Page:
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Prologue: The Beach...

Jane Morse


Times Photo --
JOANNA B. PINNEO

Jane Morse finds St. Pete Beach a peaceful place to reflect upon her past traumas and her future hopes and dreams.



By ROY PETER CLARK
Special To The Times

On the evening of March 3, 1994, Jane Morse carried a cardboard box filled with her husband's ashes to the southern tip of St. Pete Beach. It was exactly one year to the day, almost the exact hour, 10 p.m., that he died. She had recorded it in her journal. While most of her journal entries are warm and breezy, that day she could manage only subject, verb, and date: "Mick died 3/3/93."

Even in her grief, she was impressed by the divisibility of those three numbers: the third day of the third month in the third year of the ninth decade. It must mean something. Mick was born in '39 and died in '93. Like those numbers, their marriage had been turned around and divided.

Mick had left her with three children. They approached her now, with other family members and friends, and dug handfuls of ashes from the beige cardboard box. Jane marveled at how soft the ashes felt through her fingers, a little grainy in spots, but mostly chalky and fine, smoother than the sand on the beach.

"Can you believe this is Dad?" said her daughter Meghan. "I hope he's happy."

Jane watched from the concrete pier as the little band took what was left of Michael David Morse, said their goodbyes, and scattered his remains into the sea. Unlike her husband, Jane Morse had come to St. Petersburg not to die, but to live. She stood there not as a victim, but as a survivor of a life-changing experience that she was now ready to share with others. Hers was a journey of trust, betrayal and redemption that carried her family across three continents and cost her thousands of tears.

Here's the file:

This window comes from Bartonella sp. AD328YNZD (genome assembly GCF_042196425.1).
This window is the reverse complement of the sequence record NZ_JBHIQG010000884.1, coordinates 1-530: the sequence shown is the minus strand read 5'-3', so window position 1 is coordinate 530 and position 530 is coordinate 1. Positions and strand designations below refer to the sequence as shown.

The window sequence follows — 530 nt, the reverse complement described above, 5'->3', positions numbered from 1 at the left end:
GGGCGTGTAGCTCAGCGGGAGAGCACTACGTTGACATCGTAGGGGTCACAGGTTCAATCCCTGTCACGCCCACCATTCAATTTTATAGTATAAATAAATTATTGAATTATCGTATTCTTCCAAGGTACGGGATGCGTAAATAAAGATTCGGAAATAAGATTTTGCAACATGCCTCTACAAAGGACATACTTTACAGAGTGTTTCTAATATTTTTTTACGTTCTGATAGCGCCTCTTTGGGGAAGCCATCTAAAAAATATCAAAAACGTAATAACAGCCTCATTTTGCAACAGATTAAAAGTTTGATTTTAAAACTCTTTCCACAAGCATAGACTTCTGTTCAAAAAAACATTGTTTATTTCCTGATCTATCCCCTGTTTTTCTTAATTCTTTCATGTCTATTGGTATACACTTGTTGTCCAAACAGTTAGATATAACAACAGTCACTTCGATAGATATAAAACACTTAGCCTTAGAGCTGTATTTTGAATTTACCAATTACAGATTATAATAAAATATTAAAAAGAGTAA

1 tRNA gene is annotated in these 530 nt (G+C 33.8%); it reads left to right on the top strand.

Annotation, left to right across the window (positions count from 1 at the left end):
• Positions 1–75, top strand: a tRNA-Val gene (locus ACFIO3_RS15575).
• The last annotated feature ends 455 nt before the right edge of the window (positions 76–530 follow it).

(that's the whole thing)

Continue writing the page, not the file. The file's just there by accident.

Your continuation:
Her eyes were moist now as she put her arm around her daughter Erin. The tears came, not just from crying, but from the cold wind off the Gulf of Mexico. She was standing at the place called Pass-a-Grille. It was usually a fun spot where, legend has it, pirates landed to grill their meat and drink their rum. Just down the street Jane could see the party lights of the Hurricane Lounge, where tourists had replaced the pirates. Jane would come here often. She and her friend Karen won third place in a dance contest.

But tonight there would be only longing and regret, and memories of a day, just five years ago, when her husband, the father of her children, would utter three little words that shook Jane's soul.

Next: Chapter 1, Mick and Jane


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